Guest Author - Elizabeth Borer
CBS is set to launch a new reality TV show called “Kid Nation” in mid-September. The buzz surrounding this new program is not because of it being original, inventive or creative, but for pushing the limits on what is legally acceptable to do to children.
According to a synopsis released by CBS on their website, this program takes 40 kids to a deserted town called Bonanza City, New Mexico, south of Santa Fe, where they have 40 days to organize a functioning city. The children range from ages 8 through 15 with no parents or teachers involved in the decision making or rule setting for the town. This is one show where they are letting kids control everything in order to see how they handle the situation. CBS has released clips on their website showing the children voting on which 4 kids should be the “government” and other kids doing jobs such as cooking, cleaning and physical labor. The clips shed light on the range of emotion that the kids go through while trying to break through the stress of being away from their families and the pressure that they experience having to live, work and communicate with other kids their age. These sound like everyday problems that kids face, but others in the same situation might turn to a parent, teacher or coach for advice, a luxury these kids are not given during this experience. They have to fend for themselves and prove to their families, the nation, and especially themselves if they can handle the responsibility that has been placed on them.
From the time that CBS released information on the show there has been nonstop controversy surrounding whether or not CBS broke any child labor laws and if the children had been mistreated during production. According to the Associated Press, multiple Hollywood unions and organizations have been all over this issue with investigations and speculation as to what happened during filming. The Writer’s Guild of America, Screen Actors Guild, American Federation of Television and Radio Artists as well as the New Mexico Attorney General Office has been digging into the details of the show to uncover if there was in fact any wrongdoing during the time on set.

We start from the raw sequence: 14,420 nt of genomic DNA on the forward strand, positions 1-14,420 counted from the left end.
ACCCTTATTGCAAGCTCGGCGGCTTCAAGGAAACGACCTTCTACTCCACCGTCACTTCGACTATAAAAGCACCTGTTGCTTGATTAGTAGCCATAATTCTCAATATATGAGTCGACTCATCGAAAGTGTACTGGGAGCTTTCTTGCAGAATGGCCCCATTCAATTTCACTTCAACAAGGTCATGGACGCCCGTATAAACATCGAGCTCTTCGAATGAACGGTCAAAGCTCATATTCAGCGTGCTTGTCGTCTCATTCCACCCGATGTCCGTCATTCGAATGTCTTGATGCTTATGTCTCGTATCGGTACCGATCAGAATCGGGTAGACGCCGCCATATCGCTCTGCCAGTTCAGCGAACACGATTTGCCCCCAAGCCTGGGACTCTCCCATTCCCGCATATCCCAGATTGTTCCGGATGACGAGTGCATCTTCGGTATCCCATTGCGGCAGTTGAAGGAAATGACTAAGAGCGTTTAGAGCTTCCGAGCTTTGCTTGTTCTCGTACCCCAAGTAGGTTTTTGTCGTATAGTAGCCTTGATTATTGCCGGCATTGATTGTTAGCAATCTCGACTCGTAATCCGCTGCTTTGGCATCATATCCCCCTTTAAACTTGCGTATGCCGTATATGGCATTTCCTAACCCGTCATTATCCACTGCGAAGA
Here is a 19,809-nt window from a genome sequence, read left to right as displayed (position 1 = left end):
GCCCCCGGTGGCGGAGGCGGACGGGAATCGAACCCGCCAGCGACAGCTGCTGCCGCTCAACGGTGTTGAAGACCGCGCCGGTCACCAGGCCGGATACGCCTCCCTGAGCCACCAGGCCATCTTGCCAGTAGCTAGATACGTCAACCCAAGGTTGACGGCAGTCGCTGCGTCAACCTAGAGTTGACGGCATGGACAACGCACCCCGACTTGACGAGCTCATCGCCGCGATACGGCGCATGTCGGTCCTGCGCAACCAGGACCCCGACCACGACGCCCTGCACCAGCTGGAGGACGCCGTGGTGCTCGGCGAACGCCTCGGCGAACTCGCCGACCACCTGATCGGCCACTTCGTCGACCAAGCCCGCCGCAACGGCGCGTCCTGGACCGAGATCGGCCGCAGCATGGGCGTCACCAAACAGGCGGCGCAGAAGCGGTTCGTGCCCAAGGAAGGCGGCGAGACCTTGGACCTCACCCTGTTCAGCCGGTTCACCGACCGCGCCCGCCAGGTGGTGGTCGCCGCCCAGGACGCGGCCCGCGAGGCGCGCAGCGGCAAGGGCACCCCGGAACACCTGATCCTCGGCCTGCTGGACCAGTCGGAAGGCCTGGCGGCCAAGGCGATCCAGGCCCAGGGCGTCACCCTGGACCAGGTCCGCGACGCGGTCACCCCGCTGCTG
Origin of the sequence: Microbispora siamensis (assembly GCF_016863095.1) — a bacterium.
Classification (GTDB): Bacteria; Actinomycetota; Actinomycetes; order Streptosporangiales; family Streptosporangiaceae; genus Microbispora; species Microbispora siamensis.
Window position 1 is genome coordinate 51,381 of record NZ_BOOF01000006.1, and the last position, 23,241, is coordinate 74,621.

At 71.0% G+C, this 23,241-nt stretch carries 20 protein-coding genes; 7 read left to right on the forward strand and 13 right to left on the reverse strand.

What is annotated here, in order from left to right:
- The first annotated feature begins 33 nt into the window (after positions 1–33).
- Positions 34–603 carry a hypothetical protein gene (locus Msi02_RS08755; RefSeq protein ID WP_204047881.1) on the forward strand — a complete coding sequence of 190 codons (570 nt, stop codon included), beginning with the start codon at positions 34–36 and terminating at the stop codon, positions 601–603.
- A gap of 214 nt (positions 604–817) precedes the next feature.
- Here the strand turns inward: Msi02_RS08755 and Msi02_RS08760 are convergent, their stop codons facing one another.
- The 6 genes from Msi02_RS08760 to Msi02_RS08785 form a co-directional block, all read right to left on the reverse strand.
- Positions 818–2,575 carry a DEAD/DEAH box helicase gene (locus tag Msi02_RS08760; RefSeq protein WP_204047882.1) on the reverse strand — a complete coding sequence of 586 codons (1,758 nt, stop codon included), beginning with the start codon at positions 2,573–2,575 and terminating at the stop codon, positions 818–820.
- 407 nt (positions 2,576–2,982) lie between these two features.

CBS is standing firmly behind the contracts that each of the parents were required to sign for their child to participate in the program. A complaint by one of the mothers sparked some of the controversy yet the mother is unable to communicate with the media due to the agreement that parents and kids have with the network to keep the details of filming and show results silent until the episodes have aired. This agreement has become a standard among reality TV participants, with a hefty fine to pay if the agreement is broken, it gives the network security that information about the show won’t be leaked to the media.
Questions are being asked of the network by parents, unions and in comments from the general public. People want to know if child labor laws were broken, if the kids were mistreated on the set, if the network was trying to hide what they were doing to the state of New Mexico and if this type of reality show is crossing the line as to what should be acceptable for children to participate in. It is quite noticeable to viewers of network television that there has been a huge shift in the type of shows that are being presented. Gone are the days of being able to choose between a number of sitcoms, dramas and even miniseries. Instead viewers are offered a tray of cookie cutter reality shows with cheep production costs, casts looking for their shot at fame, and un-realistic reality. Whether the public misses shows like “Friends” or “NYPD Blue” reality TV is what we watch because that is what we are presented. Networks wrap up reality programming as a gift because they know that it is irresistible to viewers who just can’t get enough.
Since it is the people watching the programs who control the ratings, it is the responsibility of the viewers to ask of themselves if shows like this are going too far.
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